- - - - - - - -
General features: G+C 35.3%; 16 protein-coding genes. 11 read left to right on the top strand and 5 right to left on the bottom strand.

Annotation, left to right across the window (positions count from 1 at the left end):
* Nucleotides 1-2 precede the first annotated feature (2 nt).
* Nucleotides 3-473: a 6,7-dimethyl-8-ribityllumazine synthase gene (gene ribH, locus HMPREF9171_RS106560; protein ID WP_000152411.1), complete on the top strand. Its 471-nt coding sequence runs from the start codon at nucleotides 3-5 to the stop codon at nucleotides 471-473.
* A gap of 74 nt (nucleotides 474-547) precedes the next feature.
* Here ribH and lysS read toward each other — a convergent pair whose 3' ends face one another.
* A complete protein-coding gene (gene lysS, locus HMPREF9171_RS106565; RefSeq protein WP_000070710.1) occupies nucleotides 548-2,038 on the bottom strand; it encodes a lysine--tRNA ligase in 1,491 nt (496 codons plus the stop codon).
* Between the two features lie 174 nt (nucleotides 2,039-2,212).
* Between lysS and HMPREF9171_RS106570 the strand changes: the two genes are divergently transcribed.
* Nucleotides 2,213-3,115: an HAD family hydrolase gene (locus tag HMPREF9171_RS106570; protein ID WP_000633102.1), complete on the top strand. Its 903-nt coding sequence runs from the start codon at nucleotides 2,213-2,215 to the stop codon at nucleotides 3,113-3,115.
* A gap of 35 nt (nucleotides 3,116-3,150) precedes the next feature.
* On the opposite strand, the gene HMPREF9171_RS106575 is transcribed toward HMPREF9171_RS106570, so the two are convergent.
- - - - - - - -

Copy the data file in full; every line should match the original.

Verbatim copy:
General features: G+C 35.3%; 16 protein-coding genes. 11 read left to right on the top strand and 5 right to left on the bottom strand.

Annotation, left to right across the window (positions count from 1 at the left end):
* Nucleotides 1-2 precede the first annotated feature (2 nt).
* Nucleotides 3-473: a 6,7-dimethyl-8-ribityllumazine synthase gene (gene ribH, locus HMPREF9171_RS106560; protein ID WP_000152411.1), complete on the top strand. Its 471-nt coding sequence runs from the start codon at nucleotides 3-5 to the stop codon at nucleotides 471-473.
* A gap of 74 nt (nucleotides 474-547) precedes the next feature.
* Here ribH and lysS read toward each other — a convergent pair whose 3' ends face one another.
* A complete protein-coding gene (gene lysS, locus HMPREF9171_RS106565; RefSeq protein WP_000070710.1) occupies nucleotides 548-2,038 on the bottom strand; it encodes a lysine--tRNA ligase in 1,491 nt (496 codons plus the stop codon).
* Between the two features lie 174 nt (nucleotides 2,039-2,212).
* Between lysS and HMPREF9171_RS106570 the strand changes: the two genes are divergently transcribed.
* Nucleotides 2,213-3,115: an HAD family hydrolase gene (locus tag HMPREF9171_RS106570; protein ID WP_000633102.1), complete on the top strand. Its 903-nt coding sequence runs from the start codon at nucleotides 2,213-2,215 to the stop codon at nucleotides 3,113-3,115.
* A gap of 35 nt (nucleotides 3,116-3,150) precedes the next feature.
* On the opposite strand, the gene HMPREF9171_RS106575 is transcribed toward HMPREF9171_RS106570, so the two are convergent.